[Who] passing through the valley of Baca make it a well; the rain also filleth the pools.
Related Topics and Bible Verses
Baca, Valley of
(Ps. 84:6; R.V., "valley of weeping," marg., "or balsam trees"),
probably a valley in some part of Israel, or generally some
one of the valleys through which pilgrims had to pass on their
way to the sanctuary of Jehovah on Zion; or it may be
figuratively "a valley of weeping."
Heb. bakah, "to weep;" rendered "Baca" (R.V., "weeping") in Ps.
84:6. The plural form of the Hebrew bekaim is rendered "mulberry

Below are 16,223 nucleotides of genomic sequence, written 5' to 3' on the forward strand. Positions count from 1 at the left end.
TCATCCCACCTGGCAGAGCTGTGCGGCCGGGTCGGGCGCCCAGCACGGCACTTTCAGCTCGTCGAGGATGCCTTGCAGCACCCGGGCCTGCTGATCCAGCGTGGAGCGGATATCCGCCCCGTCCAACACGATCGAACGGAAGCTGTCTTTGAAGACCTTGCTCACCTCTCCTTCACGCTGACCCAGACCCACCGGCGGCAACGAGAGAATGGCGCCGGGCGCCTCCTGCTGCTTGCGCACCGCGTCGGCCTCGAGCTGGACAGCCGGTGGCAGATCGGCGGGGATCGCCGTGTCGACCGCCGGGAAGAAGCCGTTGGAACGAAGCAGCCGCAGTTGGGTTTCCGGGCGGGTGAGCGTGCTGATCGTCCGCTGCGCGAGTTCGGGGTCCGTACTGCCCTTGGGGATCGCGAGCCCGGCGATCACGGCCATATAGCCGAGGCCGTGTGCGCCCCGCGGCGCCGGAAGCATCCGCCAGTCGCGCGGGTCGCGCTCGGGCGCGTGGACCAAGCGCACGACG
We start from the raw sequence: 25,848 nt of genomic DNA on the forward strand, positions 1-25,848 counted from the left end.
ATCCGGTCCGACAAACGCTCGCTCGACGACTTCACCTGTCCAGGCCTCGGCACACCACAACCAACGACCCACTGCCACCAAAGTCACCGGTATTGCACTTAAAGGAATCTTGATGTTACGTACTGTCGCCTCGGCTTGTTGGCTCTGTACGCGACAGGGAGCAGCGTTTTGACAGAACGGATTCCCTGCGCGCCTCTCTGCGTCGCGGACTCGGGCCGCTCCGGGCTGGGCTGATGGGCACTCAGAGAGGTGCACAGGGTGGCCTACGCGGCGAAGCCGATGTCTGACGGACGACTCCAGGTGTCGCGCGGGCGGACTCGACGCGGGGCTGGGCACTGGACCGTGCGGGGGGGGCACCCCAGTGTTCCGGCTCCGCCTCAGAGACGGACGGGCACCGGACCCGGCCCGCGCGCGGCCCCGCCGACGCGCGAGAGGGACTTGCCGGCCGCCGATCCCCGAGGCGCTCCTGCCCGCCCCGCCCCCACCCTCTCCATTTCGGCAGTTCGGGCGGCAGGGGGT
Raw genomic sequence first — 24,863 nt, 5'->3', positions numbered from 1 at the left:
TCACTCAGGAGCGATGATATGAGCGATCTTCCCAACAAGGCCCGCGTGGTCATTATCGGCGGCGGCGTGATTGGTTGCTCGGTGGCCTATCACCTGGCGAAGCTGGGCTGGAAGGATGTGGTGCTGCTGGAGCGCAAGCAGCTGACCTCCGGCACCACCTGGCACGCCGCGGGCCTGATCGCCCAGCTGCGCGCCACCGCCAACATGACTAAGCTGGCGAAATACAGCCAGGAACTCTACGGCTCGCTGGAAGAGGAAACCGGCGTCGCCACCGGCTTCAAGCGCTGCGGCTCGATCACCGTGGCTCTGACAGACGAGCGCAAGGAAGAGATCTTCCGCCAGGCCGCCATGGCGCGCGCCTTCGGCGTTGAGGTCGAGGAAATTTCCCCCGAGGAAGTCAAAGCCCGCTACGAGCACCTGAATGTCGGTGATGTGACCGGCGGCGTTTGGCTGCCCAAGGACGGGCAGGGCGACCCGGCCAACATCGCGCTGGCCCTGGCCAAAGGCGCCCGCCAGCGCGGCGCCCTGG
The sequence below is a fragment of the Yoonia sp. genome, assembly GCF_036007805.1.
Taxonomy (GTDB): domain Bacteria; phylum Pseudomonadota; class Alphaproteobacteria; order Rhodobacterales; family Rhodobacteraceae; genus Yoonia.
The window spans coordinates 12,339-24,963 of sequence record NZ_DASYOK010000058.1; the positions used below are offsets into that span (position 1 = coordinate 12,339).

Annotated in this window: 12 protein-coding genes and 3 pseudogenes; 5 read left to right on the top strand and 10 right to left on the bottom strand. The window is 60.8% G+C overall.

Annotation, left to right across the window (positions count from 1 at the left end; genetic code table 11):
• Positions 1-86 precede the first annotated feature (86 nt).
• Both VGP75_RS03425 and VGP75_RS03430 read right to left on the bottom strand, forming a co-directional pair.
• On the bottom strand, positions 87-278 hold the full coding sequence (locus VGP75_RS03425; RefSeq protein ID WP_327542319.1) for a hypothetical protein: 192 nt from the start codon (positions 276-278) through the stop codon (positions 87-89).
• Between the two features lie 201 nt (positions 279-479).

trees" in 2 Sam. 5:23, 24 and 1 Chr. 14:14, 15. The tree here
alluded to was probably the aspen or trembling poplar. "We know
with certainty that the black poplar, the aspen, and the
Lombardy poplar grew in Israel. The aspen, whose long
leaf-stalks cause the leaves to tremble with every breath of
wind, unites with the willow and the oak to overshadow the
watercourses of the Lebanon, and with the oleander and the
acacia to adorn the ravines of Southern Israel" (Kitto). By
"the sound of a going in the tops of the mulberry trees" we are
to understand a rustling among the trees like the marching of an
army. This was the signal that the Lord himself would lead forth
David's army to victory. (See SYCAMINE ¯T0003540.)